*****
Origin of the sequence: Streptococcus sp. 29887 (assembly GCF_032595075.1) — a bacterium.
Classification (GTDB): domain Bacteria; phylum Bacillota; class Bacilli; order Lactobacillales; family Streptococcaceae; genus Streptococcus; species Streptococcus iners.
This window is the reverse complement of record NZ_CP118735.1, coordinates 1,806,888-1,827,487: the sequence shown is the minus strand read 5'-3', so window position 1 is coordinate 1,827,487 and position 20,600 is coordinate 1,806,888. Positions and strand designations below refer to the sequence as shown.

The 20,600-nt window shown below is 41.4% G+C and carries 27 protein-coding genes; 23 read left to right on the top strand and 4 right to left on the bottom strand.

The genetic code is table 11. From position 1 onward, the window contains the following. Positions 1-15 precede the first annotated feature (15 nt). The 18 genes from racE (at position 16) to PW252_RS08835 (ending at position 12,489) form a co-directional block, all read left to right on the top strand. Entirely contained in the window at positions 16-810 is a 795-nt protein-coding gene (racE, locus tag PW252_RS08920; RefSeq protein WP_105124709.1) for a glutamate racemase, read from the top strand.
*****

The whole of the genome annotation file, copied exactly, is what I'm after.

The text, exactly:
Origin of the sequence: Streptococcus sp. 29887 (assembly GCF_032595075.1) — a bacterium.
Classification (GTDB): domain Bacteria; phylum Bacillota; class Bacilli; order Lactobacillales; family Streptococcaceae; genus Streptococcus; species Streptococcus iners.
This window is the reverse complement of record NZ_CP118735.1, coordinates 1,806,888-1,827,487: the sequence shown is the minus strand read 5'-3', so window position 1 is coordinate 1,827,487 and position 20,600 is coordinate 1,806,888. Positions and strand designations below refer to the sequence as shown.

The 20,600-nt window shown below is 41.4% G+C and carries 27 protein-coding genes; 23 read left to right on the top strand and 4 right to left on the bottom strand.

The genetic code is table 11. From position 1 onward, the window contains the following. Positions 1-15 precede the first annotated feature (15 nt). The 18 genes from racE (at position 16) to PW252_RS08835 (ending at position 12,489) form a co-directional block, all read left to right on the top strand. Entirely contained in the window at positions 16-810 is a 795-nt protein-coding gene (racE, locus tag PW252_RS08920; RefSeq protein WP_105124709.1) for a glutamate racemase, read from the top strand.